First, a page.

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SPARK: Your Reader

A resource for students wanting to improve their academic and research skills.

Your Reader

Because so much of our writing is done without the presence of anyone else, a lot of times we forget that there is someone who is going to be reading our work, and that we need to think about how that person will be able to navigate what we've written. Especially when you are revising, it is important to think about the person who will read your work. 

Sometimes an instructor will specify a particular audience as an aspect of the assignment. For example, writing a recommendation to a school board about the best policy to adopt in its schools regarding a certain issue. In cases like this, it's helpful to imagine your audience and consider the questions they are likely to have, the information they need and the kind of arguments that they are likely to find convincing.

Review the sections below to learn more about addressing the needs of your reader for clarity and significance.



When you're working on a paper, it's important that you make sure your reader is going to know where your paper is going in terms of organization.

One of the most useful strategies is to think about using transitional words and phrases. Words such as “therefore,” “however,” “moreover,” “in other words” and “for example” help your reader see the relationships among your ideas and keep track of where your paper is headed.

When you are using sources and you want to mention them in your paper, you can use attribution words. For example, “Jones claims that…,” “Stevenson speculates that…,” “Levesque concedes that…” and “Plesa disputes that…” These will help your reader understand the relationship between the authors you're referring to and the ideas being discussed.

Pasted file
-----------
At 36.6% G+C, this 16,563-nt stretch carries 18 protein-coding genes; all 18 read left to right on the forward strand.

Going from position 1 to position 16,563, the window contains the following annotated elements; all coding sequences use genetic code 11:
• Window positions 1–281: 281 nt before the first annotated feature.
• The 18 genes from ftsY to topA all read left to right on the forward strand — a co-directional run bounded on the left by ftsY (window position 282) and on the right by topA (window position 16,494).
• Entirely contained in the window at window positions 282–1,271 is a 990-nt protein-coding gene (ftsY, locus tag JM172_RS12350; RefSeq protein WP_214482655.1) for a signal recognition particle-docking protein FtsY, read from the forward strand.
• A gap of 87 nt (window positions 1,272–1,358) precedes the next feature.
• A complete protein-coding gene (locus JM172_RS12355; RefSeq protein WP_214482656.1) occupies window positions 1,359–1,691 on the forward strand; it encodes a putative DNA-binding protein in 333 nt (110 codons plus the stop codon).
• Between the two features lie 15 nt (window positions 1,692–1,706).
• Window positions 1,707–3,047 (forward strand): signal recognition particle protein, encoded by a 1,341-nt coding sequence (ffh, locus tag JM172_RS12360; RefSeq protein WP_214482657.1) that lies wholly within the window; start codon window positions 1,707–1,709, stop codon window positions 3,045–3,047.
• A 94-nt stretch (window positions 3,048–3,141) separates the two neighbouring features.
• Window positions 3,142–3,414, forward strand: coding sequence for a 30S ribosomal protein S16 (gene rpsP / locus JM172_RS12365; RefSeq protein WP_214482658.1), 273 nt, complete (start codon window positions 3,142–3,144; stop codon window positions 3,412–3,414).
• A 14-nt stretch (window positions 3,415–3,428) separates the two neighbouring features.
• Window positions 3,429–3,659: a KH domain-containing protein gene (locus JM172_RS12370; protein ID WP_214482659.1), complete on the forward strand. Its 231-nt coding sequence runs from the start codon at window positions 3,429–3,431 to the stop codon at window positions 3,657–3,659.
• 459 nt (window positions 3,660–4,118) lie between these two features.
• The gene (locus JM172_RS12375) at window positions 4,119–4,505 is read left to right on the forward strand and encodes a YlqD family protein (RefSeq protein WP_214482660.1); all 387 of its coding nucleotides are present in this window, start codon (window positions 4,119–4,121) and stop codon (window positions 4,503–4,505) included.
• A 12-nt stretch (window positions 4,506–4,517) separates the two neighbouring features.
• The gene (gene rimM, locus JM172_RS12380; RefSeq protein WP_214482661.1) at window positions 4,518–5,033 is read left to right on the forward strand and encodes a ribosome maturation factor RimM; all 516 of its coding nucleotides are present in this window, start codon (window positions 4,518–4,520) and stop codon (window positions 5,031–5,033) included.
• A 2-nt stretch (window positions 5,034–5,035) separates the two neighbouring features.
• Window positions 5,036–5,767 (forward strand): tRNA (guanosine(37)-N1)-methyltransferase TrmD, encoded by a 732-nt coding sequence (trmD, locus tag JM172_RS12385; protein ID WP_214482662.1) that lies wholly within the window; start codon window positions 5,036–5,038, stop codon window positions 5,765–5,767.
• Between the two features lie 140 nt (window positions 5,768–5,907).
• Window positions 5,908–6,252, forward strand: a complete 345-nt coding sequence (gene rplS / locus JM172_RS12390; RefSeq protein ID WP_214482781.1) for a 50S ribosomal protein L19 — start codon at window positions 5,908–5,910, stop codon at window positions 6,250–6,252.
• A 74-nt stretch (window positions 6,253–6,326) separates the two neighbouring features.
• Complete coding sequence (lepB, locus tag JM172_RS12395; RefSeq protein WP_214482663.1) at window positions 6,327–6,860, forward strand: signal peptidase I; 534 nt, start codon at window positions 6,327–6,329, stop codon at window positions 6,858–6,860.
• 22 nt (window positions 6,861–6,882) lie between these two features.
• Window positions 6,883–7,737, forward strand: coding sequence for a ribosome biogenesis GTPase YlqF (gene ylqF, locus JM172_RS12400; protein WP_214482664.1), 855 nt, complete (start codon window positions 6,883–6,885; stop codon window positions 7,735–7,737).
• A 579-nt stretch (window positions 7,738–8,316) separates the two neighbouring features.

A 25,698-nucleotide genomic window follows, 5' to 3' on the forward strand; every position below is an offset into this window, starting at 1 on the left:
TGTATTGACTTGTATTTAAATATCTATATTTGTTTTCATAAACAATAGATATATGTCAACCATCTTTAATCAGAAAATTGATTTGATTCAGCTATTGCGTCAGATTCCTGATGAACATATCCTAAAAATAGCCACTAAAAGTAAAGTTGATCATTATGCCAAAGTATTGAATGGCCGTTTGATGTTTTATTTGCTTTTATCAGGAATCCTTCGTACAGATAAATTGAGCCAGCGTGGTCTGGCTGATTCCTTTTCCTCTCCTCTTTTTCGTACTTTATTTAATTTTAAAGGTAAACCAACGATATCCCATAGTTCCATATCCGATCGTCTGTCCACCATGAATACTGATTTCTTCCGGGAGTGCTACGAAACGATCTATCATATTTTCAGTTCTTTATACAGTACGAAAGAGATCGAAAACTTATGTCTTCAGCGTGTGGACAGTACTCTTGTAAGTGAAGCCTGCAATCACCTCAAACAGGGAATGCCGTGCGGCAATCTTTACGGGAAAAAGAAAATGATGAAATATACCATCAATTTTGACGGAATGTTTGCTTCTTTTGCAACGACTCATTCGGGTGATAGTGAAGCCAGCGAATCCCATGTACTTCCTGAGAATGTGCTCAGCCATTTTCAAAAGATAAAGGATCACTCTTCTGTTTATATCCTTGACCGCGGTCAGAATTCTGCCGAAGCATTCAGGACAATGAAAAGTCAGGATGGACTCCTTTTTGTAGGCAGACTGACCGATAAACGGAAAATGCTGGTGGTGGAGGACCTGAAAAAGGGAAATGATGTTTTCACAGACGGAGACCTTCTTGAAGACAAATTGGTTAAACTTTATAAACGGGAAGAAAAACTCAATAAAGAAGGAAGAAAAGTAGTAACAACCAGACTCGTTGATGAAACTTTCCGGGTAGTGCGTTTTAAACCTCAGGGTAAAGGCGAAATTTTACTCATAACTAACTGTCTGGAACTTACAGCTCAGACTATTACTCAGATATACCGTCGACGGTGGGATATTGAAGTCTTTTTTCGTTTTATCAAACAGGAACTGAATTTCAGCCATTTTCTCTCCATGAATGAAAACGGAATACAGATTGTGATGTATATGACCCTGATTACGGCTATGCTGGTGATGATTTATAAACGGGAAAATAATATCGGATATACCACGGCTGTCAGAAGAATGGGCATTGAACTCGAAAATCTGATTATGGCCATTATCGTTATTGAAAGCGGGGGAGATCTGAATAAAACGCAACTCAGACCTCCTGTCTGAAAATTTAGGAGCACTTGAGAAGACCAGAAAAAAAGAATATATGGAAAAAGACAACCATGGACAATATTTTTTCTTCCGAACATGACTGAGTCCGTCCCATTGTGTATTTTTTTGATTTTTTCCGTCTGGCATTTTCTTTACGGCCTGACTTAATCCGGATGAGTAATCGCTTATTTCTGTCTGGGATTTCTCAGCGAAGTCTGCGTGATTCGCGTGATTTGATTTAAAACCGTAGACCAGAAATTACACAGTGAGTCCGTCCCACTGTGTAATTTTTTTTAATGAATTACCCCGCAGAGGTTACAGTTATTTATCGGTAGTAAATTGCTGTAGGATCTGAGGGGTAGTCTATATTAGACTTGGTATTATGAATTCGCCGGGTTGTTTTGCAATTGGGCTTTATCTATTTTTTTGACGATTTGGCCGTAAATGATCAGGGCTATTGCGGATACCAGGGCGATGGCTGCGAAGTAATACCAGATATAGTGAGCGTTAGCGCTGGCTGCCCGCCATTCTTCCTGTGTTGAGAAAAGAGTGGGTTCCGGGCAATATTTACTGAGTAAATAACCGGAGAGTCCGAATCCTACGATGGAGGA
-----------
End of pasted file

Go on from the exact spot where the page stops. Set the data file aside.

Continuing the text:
To make your work as reader friendly as you can, make sure the words you've chose are as precise as possible, and that they convey exactly what you mean. Check for misused words and unnecessary repetitions. 

Check for any unnecessary repetitions, so as to avoid boring or confusing your reader.


As you develop your sentences into paragraphs and make progress in considering how well these will be understood by your audience, you will have the essence of a first draft of the body of the essay. A valuable question to ask at this point is “So what?” A good essay will help the reader understand why the ideas, issues and arguments discussed there actually matter. Try to make sure you have an answer in your essay for the reader who asks the so-what question.

Learning to see your writing through someone else’s eyes is difficult and takes practice. A helpful tactic, once you have a draft with which you are fairly satisfied, is to step back and forget about it for a day or two; the distance gained allows you a better chance of viewing the paper more objectively and from the perspective of another reader.